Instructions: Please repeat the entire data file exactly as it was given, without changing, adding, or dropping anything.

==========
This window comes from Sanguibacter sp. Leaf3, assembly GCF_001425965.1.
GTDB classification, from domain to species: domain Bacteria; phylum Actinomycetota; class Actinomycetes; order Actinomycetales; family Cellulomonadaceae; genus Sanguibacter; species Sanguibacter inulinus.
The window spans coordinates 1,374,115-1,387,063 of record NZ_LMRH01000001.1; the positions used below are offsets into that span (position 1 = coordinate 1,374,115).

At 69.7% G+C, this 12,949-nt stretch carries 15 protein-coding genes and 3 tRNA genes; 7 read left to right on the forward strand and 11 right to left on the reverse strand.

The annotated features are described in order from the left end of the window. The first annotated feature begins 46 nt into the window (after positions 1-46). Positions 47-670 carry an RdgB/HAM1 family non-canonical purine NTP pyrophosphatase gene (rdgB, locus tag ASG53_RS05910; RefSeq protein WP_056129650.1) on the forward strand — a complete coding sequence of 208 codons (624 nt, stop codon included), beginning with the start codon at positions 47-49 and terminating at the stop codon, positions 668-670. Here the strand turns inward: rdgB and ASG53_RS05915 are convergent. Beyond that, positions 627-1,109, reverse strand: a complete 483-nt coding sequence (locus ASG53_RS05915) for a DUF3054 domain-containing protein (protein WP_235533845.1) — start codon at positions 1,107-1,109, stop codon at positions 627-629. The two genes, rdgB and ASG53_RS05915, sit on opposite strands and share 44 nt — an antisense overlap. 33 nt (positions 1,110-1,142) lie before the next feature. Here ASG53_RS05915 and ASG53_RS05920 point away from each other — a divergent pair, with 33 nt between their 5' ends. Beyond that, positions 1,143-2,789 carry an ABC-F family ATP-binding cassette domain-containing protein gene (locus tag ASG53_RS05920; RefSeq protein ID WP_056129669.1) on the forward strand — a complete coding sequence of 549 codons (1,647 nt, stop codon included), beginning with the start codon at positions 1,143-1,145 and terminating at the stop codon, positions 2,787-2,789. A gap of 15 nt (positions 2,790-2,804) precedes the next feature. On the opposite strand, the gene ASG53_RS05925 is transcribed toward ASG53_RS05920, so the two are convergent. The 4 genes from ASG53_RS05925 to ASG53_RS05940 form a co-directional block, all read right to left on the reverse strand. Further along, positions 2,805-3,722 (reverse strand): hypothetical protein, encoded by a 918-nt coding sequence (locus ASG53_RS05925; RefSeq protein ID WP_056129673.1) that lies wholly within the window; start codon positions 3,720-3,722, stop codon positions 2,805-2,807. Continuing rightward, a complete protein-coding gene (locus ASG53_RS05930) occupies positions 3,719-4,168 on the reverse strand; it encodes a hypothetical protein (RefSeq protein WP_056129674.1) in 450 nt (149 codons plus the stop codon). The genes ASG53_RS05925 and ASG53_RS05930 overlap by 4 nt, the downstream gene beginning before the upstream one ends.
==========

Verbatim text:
This window comes from Sanguibacter sp. Leaf3, assembly GCF_001425965.1.
GTDB classification, from domain to species: domain Bacteria; phylum Actinomycetota; class Actinomycetes; order Actinomycetales; family Cellulomonadaceae; genus Sanguibacter; species Sanguibacter inulinus.
The window spans coordinates 1,374,115-1,387,063 of record NZ_LMRH01000001.1; the positions used below are offsets into that span (position 1 = coordinate 1,374,115).

At 69.7% G+C, this 12,949-nt stretch carries 15 protein-coding genes and 3 tRNA genes; 7 read left to right on the forward strand and 11 right to left on the reverse strand.

The annotated features are described in order from the left end of the window. The first annotated feature begins 46 nt into the window (after positions 1-46). Positions 47-670 carry an RdgB/HAM1 family non-canonical purine NTP pyrophosphatase gene (rdgB, locus tag ASG53_RS05910; RefSeq protein WP_056129650.1) on the forward strand — a complete coding sequence of 208 codons (624 nt, stop codon included), beginning with the start codon at positions 47-49 and terminating at the stop codon, positions 668-670. Here the strand turns inward: rdgB and ASG53_RS05915 are convergent. Beyond that, positions 627-1,109, reverse strand: a complete 483-nt coding sequence (locus ASG53_RS05915) for a DUF3054 domain-containing protein (protein WP_235533845.1) — start codon at positions 1,107-1,109, stop codon at positions 627-629. The two genes, rdgB and ASG53_RS05915, sit on opposite strands and share 44 nt — an antisense overlap. 33 nt (positions 1,110-1,142) lie before the next feature. Here ASG53_RS05915 and ASG53_RS05920 point away from each other — a divergent pair, with 33 nt between their 5' ends. Beyond that, positions 1,143-2,789 carry an ABC-F family ATP-binding cassette domain-containing protein gene (locus tag ASG53_RS05920; RefSeq protein ID WP_056129669.1) on the forward strand — a complete coding sequence of 549 codons (1,647 nt, stop codon included), beginning with the start codon at positions 1,143-1,145 and terminating at the stop codon, positions 2,787-2,789. A gap of 15 nt (positions 2,790-2,804) precedes the next feature. On the opposite strand, the gene ASG53_RS05925 is transcribed toward ASG53_RS05920, so the two are convergent. The 4 genes from ASG53_RS05925 to ASG53_RS05940 form a co-directional block, all read right to left on the reverse strand. Further along, positions 2,805-3,722 (reverse strand): hypothetical protein, encoded by a 918-nt coding sequence (locus ASG53_RS05925; RefSeq protein ID WP_056129673.1) that lies wholly within the window; start codon positions 3,720-3,722, stop codon positions 2,805-2,807. Continuing rightward, a complete protein-coding gene (locus ASG53_RS05930) occupies positions 3,719-4,168 on the reverse strand; it encodes a hypothetical protein (RefSeq protein WP_056129674.1) in 450 nt (149 codons plus the stop codon). The genes ASG53_RS05925 and ASG53_RS05930 overlap by 4 nt, the downstream gene beginning before the upstream one ends.